Another prostate cancer study
This is a much more reliable study than the one earlier in the week about cycling, and there’s reasonable case that this one is worth a press release.
In 1986, the researchers recruited about 50000 men (health professionals: mostly dentists and vets), then followed them up to see how their health changed over time. This research involves the 43000 who hadn’t had any sort of cancer at the start of the study. As the Herald says, about a quarter of the men had a vasectomy, and there have been 6000 prostate cancer diagnoses. So there’s a reasonable sample size, and there is a good chance you would have heard about this result if no difference had been found (though probably not via the Daily Mail)
The relative increase in risk is estimated as about 10% overall and about 20% for ‘high-grade’ tumours, which is much more plausible than the five-fold increase claimed for cycling. The researchers had information about the number of prostate cancer tests the men had had, so they can say this isn’t explained by a difference in screening — the cycling study only had total number of doctor visits in the past year. Also, the 20% difference is seen in prostate cancer deaths, not just in diagnoses, though if you only consider deaths the evidence is borderline. Despite all this, the researchers quite rightly don’t claim the result is conclusive.
There are two things the story doesn’t say. First, if you Google the name of the lead researcher and ‘prostate cancer’, one of the top hits is another paper on prostate cancer (and coffee, protective). That is, the Health Professionals Followup Study, like its sister cohort, the Nurses Health Study, is in the business of looking for correlations between a long list of interesting exposures and potential effects. Some of what it finds will be noise, even if it appears to pass sanity checks and statistical filters. They aren’t doing anything wrong, that’s just what life is like.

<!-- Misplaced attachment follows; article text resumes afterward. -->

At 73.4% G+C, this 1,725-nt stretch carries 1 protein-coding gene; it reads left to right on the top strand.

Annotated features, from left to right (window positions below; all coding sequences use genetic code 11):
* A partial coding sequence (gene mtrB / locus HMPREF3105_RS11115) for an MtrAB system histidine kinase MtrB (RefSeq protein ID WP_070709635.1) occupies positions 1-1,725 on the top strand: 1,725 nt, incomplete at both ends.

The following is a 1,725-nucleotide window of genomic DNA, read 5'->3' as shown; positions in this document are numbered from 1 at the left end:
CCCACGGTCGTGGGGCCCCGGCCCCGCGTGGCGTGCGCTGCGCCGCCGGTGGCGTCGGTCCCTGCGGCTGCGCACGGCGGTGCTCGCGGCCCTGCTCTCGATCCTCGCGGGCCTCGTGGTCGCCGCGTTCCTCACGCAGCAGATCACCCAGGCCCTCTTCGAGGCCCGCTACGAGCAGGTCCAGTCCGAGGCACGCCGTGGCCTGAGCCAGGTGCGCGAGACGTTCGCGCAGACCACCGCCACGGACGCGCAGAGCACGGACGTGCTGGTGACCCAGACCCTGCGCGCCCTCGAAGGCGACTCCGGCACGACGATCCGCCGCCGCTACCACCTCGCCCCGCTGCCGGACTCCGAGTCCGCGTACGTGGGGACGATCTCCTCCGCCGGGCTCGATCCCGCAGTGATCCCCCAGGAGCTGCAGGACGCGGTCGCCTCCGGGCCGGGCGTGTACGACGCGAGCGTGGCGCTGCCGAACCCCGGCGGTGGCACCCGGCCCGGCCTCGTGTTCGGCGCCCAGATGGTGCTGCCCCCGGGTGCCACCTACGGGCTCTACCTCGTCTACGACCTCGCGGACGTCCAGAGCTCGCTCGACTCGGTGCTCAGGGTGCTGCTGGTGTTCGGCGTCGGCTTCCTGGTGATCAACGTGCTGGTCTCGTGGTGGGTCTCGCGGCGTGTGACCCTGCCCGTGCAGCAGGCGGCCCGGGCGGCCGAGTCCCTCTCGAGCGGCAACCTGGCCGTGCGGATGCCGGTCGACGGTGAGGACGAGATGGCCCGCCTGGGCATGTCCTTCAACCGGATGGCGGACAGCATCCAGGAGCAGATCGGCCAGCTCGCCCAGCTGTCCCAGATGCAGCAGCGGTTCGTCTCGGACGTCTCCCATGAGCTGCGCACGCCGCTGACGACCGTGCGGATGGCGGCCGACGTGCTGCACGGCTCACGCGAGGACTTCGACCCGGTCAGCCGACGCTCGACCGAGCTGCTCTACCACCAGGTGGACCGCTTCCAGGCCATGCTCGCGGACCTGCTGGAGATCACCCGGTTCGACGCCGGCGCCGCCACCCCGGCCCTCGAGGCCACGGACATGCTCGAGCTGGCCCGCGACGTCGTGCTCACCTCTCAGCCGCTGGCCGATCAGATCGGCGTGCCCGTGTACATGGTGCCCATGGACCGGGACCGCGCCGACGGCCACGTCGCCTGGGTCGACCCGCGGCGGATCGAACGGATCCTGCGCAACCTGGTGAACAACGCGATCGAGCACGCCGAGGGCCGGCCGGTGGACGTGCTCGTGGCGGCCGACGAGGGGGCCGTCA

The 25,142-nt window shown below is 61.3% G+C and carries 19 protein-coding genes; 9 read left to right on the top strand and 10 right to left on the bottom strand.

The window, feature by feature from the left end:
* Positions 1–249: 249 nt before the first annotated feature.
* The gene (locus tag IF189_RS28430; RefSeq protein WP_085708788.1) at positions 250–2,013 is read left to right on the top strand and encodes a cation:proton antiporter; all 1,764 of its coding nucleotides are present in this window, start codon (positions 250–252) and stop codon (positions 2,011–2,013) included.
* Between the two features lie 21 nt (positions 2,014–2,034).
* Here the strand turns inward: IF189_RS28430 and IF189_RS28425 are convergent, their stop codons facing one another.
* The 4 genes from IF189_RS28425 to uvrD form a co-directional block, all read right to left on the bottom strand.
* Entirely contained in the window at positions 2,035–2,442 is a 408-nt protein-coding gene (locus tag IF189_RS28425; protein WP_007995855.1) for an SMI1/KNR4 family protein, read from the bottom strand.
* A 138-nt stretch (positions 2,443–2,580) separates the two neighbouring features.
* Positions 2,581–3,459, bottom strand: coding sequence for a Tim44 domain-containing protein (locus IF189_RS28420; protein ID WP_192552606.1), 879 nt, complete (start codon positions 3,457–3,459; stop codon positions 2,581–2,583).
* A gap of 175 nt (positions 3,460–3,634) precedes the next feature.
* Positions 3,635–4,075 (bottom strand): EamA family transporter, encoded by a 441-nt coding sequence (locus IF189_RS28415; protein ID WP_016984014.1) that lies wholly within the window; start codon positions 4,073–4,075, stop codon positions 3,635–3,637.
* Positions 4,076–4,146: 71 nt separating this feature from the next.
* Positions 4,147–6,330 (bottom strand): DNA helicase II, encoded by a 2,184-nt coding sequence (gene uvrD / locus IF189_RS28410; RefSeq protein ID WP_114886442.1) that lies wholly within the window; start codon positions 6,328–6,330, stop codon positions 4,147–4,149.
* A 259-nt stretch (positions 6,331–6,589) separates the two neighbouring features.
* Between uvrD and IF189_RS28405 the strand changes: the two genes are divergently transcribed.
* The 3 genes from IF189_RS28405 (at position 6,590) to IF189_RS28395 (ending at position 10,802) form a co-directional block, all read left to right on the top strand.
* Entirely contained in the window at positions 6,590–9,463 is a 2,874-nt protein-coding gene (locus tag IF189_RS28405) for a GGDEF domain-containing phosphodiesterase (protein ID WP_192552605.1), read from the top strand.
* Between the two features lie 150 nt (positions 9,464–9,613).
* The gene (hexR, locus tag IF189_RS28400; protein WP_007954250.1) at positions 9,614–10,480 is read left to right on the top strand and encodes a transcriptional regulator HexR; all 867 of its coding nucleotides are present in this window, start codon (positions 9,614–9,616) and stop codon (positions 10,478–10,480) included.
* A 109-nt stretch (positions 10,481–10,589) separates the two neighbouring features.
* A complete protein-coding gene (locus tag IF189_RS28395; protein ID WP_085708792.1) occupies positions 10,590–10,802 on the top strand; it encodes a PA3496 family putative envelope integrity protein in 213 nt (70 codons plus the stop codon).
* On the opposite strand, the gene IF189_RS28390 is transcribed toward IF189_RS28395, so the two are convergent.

Second, there were 167 lethal prostate cancers in men with vasectomies. If the excess risk of 20% is really due to vasectomy, rather than something else, that would mean about 27 cancers caused by 12000 vasectomies. Combining lethal and advanced cases, the same approach gives an estimated 38 cases from 12000 vasectomies. So, if this is causation, the risk is 2 or 3 serious prostate cancers for every 1000 vasectomies. That’s not trivial, but I think it sounds smaller than “20% raised risk”.
Thomas Lumley (@tslumley) is Professor of Biostatistics at the University of Auckland. His research interests include semiparametric models, survey sampling, statistical computing, foundations of statistics, and whatever methodological problems his medical collaborators come up with. He also blogs at Biased and Inefficient See all posts by Thomas Lumley »